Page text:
- a blood or urine test is considered to be more accurate than a breath test, which is only considered to be a reflection of the true 80 mg per 100 millilitres limit
- because the alcohol ‘blood to breath ratio’ differs in individuals, if you are just over the limit on a breathalyser you may be under the limit for blood, which is the true indicator
- you will be technically guilty but may not be disqualified if the Test shows you to have an unusual ratio of alcohol in breath compared to blood levels
- If the Police put inappropriate pressure on you not to exercise your right to have a blood or urine sample this can amount to a Defence. Do not take any notice of a Police Officer giving his own opinion that a blood test is a bad idea
However we must show that the advice was
- more than just an opinion
- was inappropriate and
- led you to decline the blood test
If you were in this situation then call us now.
We cannot advise you as to whether you have a Defence until we have full instructions from you but the following are matters we will investigate on your behalf
- was your drink spiked or laced or was something else responsible for the reading
- did you consume alcohol after you stopped driving and before you were breathlysed
- can you rely on a Defence of necessity
- did the Police fail to follow the specific Procedures that they must adhere to
If you are convicted of driving with excess alcohol Magistrates will usually follow the Sentencing Guidelines they have which see the length of the disqualification rise depending on
- your alcohol reading
- your previous convictions – if you have been convicted of a similar Offence within the previous 10 years your disqualification will start at 3 years
- any aggravating features arising from the facts of your Case
A minimum 12 month disqualification is required but in most cases attendance on an Alcohol Awareness Course will be offered and this will reduce the ban by 25%.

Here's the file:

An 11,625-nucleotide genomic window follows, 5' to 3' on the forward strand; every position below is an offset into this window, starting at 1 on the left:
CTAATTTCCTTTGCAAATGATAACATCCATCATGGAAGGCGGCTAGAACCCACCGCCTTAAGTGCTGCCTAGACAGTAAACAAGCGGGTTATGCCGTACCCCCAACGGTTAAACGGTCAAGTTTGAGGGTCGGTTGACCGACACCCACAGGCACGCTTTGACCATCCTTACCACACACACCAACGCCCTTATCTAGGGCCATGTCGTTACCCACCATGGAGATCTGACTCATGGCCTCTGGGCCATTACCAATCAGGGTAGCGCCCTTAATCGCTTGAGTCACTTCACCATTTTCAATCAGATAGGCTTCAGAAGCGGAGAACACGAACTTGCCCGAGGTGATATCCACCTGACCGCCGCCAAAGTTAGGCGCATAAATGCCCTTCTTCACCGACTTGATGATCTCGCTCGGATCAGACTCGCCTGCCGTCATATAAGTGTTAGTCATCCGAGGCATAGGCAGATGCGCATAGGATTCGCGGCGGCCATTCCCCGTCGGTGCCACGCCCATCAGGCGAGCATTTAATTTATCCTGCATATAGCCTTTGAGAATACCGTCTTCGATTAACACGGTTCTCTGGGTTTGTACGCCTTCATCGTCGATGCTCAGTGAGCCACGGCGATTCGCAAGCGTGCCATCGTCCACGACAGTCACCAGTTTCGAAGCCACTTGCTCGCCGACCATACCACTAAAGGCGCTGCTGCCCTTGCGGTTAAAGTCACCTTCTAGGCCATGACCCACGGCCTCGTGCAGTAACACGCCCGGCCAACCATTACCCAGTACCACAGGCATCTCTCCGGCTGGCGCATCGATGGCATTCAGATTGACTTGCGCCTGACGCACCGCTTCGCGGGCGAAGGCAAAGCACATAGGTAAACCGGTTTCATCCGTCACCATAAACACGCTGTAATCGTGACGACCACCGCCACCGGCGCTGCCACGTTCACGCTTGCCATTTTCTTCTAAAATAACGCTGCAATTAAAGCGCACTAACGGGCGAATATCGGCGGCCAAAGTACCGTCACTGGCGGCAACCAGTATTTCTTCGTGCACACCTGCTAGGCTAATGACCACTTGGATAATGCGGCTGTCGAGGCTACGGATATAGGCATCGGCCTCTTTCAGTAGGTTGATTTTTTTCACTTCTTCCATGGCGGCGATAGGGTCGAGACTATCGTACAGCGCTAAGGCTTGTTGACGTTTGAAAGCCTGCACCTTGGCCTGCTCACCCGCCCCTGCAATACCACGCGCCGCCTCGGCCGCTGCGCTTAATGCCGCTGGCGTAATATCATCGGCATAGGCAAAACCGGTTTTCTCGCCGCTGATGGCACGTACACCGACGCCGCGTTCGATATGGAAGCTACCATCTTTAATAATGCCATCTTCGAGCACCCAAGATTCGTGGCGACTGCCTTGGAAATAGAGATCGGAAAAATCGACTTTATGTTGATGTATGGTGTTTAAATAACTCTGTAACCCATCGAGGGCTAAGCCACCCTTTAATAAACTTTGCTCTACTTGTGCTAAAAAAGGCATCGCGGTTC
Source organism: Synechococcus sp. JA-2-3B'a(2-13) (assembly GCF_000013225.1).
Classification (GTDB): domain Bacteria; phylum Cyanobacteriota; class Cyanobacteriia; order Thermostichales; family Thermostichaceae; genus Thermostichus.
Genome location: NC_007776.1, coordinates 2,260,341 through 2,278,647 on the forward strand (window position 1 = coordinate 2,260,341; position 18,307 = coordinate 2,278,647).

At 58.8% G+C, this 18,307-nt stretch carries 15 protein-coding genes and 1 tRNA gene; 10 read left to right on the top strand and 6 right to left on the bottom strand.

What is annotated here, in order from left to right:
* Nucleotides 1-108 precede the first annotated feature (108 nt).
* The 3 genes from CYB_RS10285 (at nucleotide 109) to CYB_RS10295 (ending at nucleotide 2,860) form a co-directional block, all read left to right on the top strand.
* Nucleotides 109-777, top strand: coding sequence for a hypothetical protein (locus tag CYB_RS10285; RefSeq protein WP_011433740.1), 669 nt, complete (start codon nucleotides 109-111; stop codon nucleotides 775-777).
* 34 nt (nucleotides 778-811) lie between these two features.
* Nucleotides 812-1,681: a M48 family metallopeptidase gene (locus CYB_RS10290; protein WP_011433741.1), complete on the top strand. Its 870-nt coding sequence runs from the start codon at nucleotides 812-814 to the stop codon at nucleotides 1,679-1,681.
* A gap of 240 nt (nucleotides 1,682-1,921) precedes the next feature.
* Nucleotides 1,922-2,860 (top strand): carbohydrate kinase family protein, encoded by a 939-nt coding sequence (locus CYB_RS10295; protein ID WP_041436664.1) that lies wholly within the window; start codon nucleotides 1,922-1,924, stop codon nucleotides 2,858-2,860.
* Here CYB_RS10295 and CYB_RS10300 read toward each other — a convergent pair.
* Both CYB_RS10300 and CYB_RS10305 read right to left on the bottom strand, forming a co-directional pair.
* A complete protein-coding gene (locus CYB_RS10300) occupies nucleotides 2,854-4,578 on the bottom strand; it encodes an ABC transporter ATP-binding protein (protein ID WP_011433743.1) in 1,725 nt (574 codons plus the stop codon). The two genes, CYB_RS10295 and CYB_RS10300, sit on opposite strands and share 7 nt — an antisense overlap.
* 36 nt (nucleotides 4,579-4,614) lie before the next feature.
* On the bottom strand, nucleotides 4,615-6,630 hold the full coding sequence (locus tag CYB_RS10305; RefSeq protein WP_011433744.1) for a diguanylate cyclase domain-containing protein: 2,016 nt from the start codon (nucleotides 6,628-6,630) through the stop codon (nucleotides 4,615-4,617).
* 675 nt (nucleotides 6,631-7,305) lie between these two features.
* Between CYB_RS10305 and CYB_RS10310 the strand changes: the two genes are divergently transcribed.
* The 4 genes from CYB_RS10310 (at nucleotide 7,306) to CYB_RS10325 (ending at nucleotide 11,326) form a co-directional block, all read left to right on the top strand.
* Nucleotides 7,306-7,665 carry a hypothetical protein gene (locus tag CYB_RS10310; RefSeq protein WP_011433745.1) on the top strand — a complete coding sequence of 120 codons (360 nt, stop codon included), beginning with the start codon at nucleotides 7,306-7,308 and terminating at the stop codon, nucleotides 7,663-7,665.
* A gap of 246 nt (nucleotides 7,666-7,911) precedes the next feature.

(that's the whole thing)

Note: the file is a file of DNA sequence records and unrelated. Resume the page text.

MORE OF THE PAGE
We can advise you as to the likely outcome in your Case if you are convicted but the following should assist
- a longer ban is likely for readings over 55 micrograms in breath
- a Community Penalty (unpaid work in the Community) is likely where the Reading is over 85 micrograms in breath
- a Prison sentence should be considered where the Reading exceeds 115 in breath
Our experience is that being represented by an experienced Solicitor who has thoroughly prepared your Case can make a significant difference to the outcome so do not delay in contacting us.
You may feel that as you have no Defence and are going to be disqualified from driving there is no point contacting us but you should bear in mind that we see many people represent themselves in Court who receive worse sentences than we would expect if we had been acting on their behalf.
This is a serious Offence and you should contact us without delay for expert advice.
We will look for
- the absence of aggravating features that could see a worse sentence imposed
- the presence of factors that show a lower degree of culpability
- the impact on you, your family and your business or career of a conviction and disqualification
- any other issue we believe will persuade Magistrates to impose a shorter period of disqualification